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Chapel Hill Town Council member Allen Buansi not seeking second term

Allen Buansi .jpg

Chapel Hill Town Council member Allen Buansi's will not be running for reelection, he recently announced. Photo courtesy of Allen Buansi. 

Chapel Hill Town Council member Allen Buansi announced he will not be seeking a second term on the council after his first term ends at the end of this year.

A graduate of East Chapel Hill High School and UNC School of Law, Buansi said he is still committed to the town of Chapel Hill. He said he will continue to reside in the town after his term ends and continue to work in the Greensboro City Attorney’s Office.

“The reason I’m not seeking reelection has more to do with the timing of things,” he said. “This particular fall is just gonna be particularly tough, especially on the heels of just welcoming twins.”

During his time on the Council, Buansi said he helped to create Chapel Hill’s Poet Laureate program, which aims to deepen the community’s relationship with the arts. He said he also helped establish the Reimagining Community Safety Task Force, which examines institutional racism in Chapel Hill.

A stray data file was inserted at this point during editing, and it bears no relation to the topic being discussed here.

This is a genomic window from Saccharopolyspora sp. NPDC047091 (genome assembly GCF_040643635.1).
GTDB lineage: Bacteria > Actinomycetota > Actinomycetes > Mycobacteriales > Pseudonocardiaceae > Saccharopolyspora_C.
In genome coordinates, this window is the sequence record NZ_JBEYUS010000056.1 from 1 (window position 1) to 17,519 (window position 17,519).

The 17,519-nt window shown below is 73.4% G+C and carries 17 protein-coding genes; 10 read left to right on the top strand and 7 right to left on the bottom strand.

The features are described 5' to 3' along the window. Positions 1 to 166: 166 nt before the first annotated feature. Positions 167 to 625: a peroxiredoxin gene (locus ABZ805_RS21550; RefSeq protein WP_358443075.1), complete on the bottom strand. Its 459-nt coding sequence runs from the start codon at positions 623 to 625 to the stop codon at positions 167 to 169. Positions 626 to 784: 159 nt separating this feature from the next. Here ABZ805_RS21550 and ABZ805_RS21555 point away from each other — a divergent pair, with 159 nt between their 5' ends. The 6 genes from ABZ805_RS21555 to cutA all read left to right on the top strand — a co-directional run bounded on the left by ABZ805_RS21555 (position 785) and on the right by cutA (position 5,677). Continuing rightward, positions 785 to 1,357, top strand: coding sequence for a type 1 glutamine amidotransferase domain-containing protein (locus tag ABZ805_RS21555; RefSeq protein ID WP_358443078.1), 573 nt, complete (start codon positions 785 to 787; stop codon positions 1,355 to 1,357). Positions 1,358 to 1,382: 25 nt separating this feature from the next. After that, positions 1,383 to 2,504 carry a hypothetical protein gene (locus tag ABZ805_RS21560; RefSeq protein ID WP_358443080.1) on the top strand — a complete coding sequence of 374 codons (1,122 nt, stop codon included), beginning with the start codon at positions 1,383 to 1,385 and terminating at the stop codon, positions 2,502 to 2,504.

Buansi said he is particularly proud of helping to establish the Criminal Justice Debt Program, which provides financial relief to those struggling with court fees and costs.

He said the program involved bringing together people who work with vulnerable populations, law enforcement and those in the court system.

“It was really a great opportunity to see how folks from different areas can work together to help the most vulnerable people,” Buansi said.

Council member Amy Ryan said she appreciated Buansi and Council member Karen Stegman’s leadership in creating the Criminal Justice Debt Program.

“Allen is strongly focused on justice and equity issues and brings that lens to bear on all his work on council,” Ryan said. “I learned a lot from him in our time working together."

Ryan also said she appreciates Buansi's commitment to ensuring that issues of justice and equity are central to town decision-making.

He previously served on a Town subcommittee to recognize, with a cemetery marker, the enslaved people who built UNC. Also while on the subcommittee, he extracted language from George Horton's works that was used in the campus marker.

The council will miss Buansi’s presence, Ryan said, but she is confident that he will continue to make a difference in the area after his term ends.

In the future, Buansi said he would be open to working with the Chapel Hill government.

“I really enjoyed being able to help move those things along and to be with them from the very start and to see them through,” he said. “So, if there are other possibilities that open up, I certainly would be open to them.”

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